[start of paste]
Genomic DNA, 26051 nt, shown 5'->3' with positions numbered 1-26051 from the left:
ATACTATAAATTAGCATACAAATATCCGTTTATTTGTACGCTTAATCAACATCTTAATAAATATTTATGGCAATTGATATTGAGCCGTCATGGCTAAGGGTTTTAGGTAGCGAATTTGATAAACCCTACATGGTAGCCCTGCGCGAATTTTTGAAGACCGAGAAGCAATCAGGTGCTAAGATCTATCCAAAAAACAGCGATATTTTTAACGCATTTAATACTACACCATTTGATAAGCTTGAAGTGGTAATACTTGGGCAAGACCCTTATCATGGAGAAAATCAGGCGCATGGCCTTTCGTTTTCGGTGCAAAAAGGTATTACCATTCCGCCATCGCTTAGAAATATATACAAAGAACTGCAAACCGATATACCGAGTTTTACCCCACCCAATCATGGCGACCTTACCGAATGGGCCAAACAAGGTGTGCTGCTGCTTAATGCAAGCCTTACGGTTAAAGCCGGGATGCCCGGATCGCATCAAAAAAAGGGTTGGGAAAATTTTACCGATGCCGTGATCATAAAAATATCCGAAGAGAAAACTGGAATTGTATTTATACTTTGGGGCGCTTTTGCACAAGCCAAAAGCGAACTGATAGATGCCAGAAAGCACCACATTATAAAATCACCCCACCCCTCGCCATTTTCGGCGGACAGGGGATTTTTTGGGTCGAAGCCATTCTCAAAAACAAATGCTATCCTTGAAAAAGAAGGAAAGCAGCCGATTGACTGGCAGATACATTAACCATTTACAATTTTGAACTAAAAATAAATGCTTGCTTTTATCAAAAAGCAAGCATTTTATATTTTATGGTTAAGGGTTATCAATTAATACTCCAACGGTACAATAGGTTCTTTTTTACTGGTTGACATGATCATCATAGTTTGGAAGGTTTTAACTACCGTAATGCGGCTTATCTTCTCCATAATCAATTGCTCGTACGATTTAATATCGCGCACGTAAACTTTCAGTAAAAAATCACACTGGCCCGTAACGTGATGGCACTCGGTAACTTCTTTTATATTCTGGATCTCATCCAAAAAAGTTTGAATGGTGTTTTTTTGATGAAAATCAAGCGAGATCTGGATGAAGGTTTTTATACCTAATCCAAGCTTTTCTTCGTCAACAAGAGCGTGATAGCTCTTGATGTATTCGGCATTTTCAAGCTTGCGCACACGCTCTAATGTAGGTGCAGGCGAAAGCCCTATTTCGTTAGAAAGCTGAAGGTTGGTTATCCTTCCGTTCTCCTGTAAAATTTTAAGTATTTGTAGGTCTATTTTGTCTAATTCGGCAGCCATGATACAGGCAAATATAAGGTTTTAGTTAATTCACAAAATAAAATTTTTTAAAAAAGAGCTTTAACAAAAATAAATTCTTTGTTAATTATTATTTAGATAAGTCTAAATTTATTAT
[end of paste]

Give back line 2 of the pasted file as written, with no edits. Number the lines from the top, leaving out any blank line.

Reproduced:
ATACTATAAATTAGCATACAAATATCCGTTTATTTGTACGCTTAATCAACATCTTAATAAATATTTATGGCAATTGATATTGAGCCGTCATGGCTAAGGGTTTTAGGTAGCGAATTTGATAAACCCTACATGGTAGCCCTGCGCGAATTTTTGAAGACCGAGAAGCAATCAGGTGCTAAGATCTATCCAAAAAACAGCGATATTTTTAACGCATTTAATACTACACCATTTGATAAGCTTGAAGTGGTAATACTTGGGCAAGACCCTTATCATGGAGAAAATCAGGCGCATGGCCTTTCGTTTTCGGTGCAAAAAGGTATTACCATTCCGCCATCGCTTAGAAATATATACAAAGAACTGCAAACCGATATACCGAGTTTTACCCCACCCAATCATGGCGACCTTACCGAATGGGCCAAACAAGGTGTGCTGCTGCTTAATGCAAGCCTTACGGTTAAAGCCGGGATGCCCGGATCGCATCAAAAAAAGGGTTGGGAAAATTTTACCGATGCCGTGATCATAAAAATATCCGAAGAGAAAACTGGAATTGTATTTATACTTTGGGGCGCTTTTGCACAAGCCAAAAGCGAACTGATAGATGCCAGAAAGCACCACATTATAAAATCACCCCACCCCTCGCCATTTTCGGCGGACAGGGGATTTTTTGGGTCGAAGCCATTCTCAAAAACAAATGCTATCCTTGAAAAAGAAGGAAAGCAGCCGATTGACTGGCAGATACATTAACCATTTACAATTTTGAACTAAAAATAAATGCTTGCTTTTATCAAAAAGCAAGCATTTTATATTTTATGGTTAAGGGTTATCAATTAATACTCCAACGGTACAATAGGTTCTTTTTTACTGGTTGACATGATCATCATAGTTTGGAAGGTTTTAACTACCGTAATGCGGCTTATCTTCTCCATAATCAATTGCTCGTACGATTTAATATCGCGCACGTAAACTTTCAGTAAAAAATCACACTGGCCCGTAACGTGATGGCACTCGGTAACTTCTTTTATATTCTGGATCTCATCCAAAAAAGTTTGAATGGTGTTTTTTTGATGAAAATCAAGCGAGATCTGGATGAAGGTTTTTATACCTAATCCAAGCTTTTCTTCGTCAACAAGAGCGTGATAGCTCTTGATGTATTCGGCATTTTCAAGCTTGCGCACACGCTCTAATGTAGGTGCAGGCGAAAGCCCTATTTCGTTAGAAAGCTGAAGGTTGGTTATCCTTCCGTTCTCCTGTAAAATTTTAAGTATTTGTAGGTCTATTTTGTCTAATTCGGCAGCCATGATACAGGCAAATATAAGGTTTTAGTTAATTCACAAAATAAAATTTTTTAAAAAAGAGCTTTAACAAAAATAAATTCTTTGTTAATTATTATTTAGATAAGTCTAAATTTATTAT